The market for so-called midcore games like "Clash of Clans" is growing as gamers seek a deeper experience from free-to-play titles, say analysts. To be sure, casual games like "Candy Crush Saga" remain immensely lucrative. But mobile developers are discovering that more immersive game play increases engagement—and engaged gamers spend more money on virtual goods.
The distinction between casual and midcore games can look fuzzy at first, but it matters. Research firm Newzoo estimates that global revenue for more challenging midcore games accounted for $3.8 billion of the total $14.9 billion mobile market last year. That's nearly double the $2 billion in revenue they had the previous year.
"It's starting to get to the point where, if nothing else, you have to have a little bit more of an enticing offering, a larger narrative and broader brand," said Joost van Dreunen, CEO of SuperData Research.
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The little bit more that midcore titles offer might be a storyline, high production value and customizable characters—elements that make "core" console and PC games immersive. Midcore mobile games pair these elements with simple, swipe-and-tap controls. They're less repetitive than puzzle games like "Candy Crush Saga," and often incorporate real-time strategy and role-playing.
As casual gamers graduate to these games, they are increasing their spending, say analysts. In the first two months of the year, "Clash of Clans" saw average revenue per user increase from $1.29 to $1.34, according to SuperData Research. Meanwhile, average spending among "Candy Crush" players remained unchanged at just under 60 cents during the same period.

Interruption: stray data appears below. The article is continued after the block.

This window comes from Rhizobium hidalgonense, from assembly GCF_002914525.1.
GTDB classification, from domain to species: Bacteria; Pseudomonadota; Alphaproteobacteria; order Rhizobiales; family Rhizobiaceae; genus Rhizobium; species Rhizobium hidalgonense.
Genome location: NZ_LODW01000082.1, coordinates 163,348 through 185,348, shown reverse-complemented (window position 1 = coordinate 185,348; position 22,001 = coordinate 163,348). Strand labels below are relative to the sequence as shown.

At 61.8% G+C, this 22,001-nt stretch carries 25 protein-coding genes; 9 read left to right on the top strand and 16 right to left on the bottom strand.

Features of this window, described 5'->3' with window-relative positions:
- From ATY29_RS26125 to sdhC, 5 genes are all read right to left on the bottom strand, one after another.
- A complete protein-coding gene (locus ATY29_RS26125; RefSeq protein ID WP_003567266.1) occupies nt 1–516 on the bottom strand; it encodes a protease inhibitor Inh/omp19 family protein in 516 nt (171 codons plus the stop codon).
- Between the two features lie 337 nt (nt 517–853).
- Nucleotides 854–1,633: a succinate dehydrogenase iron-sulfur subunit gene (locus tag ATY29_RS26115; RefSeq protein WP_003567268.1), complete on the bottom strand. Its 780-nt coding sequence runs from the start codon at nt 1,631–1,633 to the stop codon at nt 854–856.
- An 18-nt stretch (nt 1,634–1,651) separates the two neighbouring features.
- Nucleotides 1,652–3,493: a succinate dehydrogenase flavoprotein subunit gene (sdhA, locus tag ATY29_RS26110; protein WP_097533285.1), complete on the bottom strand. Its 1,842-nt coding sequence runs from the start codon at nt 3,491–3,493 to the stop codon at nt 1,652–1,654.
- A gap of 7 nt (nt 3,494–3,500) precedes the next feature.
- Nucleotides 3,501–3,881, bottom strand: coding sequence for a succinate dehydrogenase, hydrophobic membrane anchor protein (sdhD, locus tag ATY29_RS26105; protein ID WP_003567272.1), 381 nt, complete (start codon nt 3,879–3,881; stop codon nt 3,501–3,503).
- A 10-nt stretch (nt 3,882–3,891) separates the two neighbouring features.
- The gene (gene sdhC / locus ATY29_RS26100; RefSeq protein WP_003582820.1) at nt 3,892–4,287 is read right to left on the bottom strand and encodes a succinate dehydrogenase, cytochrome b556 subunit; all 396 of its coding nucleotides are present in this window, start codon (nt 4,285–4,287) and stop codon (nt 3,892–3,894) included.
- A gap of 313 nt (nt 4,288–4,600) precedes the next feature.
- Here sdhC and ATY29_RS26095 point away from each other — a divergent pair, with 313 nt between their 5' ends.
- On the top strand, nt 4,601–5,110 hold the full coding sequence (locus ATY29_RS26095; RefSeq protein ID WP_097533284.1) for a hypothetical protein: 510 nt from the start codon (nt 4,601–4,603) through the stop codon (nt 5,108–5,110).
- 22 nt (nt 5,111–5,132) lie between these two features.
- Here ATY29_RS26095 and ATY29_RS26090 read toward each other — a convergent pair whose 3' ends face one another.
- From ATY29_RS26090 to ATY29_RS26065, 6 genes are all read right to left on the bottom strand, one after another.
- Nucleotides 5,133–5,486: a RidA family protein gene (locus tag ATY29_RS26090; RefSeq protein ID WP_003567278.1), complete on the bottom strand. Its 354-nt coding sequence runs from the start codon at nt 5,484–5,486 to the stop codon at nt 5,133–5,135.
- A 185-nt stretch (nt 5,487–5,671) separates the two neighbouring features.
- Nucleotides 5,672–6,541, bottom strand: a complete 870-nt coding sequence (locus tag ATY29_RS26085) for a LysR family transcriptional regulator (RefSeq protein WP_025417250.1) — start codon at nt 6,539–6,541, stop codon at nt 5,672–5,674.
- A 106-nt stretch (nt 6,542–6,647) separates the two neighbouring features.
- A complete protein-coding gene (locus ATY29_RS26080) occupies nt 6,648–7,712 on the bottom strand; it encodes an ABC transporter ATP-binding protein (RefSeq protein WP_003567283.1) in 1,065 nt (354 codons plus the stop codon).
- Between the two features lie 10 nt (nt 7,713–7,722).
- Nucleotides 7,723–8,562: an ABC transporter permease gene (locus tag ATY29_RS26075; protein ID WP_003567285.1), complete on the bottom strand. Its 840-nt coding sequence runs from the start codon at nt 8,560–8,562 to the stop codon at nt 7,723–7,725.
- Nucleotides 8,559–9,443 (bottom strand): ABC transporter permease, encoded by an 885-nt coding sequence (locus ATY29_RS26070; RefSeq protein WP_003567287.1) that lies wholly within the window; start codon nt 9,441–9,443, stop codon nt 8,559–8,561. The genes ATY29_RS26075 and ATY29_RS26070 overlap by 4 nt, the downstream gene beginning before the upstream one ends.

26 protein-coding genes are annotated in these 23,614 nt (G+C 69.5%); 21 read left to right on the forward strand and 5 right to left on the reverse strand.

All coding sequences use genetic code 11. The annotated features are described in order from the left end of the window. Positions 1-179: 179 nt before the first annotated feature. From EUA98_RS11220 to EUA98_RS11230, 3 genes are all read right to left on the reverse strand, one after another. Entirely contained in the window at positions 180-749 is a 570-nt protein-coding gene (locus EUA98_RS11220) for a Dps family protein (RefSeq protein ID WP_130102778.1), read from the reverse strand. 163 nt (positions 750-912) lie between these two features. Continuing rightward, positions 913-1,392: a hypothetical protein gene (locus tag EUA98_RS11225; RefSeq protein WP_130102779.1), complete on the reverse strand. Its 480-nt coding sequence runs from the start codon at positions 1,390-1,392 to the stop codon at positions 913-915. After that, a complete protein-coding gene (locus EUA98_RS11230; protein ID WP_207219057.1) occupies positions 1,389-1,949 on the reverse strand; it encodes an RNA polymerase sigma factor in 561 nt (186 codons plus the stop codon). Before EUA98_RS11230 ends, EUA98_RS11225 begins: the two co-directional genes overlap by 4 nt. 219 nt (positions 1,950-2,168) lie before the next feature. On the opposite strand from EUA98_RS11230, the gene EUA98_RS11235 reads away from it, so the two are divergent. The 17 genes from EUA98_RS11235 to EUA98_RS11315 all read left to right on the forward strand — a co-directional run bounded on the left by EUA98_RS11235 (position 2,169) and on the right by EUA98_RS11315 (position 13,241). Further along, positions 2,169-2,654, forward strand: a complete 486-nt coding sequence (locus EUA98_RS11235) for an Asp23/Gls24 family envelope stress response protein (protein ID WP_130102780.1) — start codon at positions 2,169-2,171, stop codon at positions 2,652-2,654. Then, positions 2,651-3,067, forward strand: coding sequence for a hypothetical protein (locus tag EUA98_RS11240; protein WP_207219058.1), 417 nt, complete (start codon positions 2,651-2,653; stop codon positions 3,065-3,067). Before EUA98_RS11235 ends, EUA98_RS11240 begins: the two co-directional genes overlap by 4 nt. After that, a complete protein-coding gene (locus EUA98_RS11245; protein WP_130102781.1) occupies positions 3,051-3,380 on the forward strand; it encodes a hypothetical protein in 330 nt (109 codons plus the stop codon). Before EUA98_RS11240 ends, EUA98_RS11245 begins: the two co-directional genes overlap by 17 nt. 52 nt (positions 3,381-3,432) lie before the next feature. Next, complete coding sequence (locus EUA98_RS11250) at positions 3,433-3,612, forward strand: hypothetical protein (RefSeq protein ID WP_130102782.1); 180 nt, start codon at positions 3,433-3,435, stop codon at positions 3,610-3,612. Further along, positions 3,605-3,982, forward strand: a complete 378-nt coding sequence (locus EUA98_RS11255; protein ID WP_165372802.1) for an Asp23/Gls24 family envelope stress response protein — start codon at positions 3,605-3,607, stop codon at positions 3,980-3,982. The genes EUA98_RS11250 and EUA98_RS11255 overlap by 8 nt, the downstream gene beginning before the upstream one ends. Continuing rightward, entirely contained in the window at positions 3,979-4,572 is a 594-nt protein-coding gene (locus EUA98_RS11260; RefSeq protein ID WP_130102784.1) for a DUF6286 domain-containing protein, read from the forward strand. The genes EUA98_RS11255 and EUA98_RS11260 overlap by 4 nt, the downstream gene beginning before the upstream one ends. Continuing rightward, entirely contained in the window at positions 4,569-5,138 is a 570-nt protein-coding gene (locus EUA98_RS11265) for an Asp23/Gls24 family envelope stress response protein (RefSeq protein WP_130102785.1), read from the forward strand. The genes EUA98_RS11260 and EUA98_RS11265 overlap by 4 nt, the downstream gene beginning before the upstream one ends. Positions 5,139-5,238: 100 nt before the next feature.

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Other top earners include "Modern War," a military-themed role-playing game from Funzio. Strategy titles "Game of War" from Machine Zone and Kabam's "The Hobbit: Kingdoms of Middle-earth" took the number 5 and 11 spots in the iOS app store in March, respectively.
Analysts say these games owe their success to the developers' ability to boil down the experience of classic real-time PC strategy games such as "Warcraft" and "Age of Empires" for touch-screen play.
"Companies that know how to adapt their core title or theme to the mobile platform—the casual aspect that a mobile platform forces on you—they are the most successful," said Peter Warman, CEO of Newzoo.
Primary targets for midcore developers are 30-something fathers, many of whom stop playing expensive PC and console games because they can no longer dedicate the many hours they take to master. Members of this demographic also tend to be employed and have disposable income.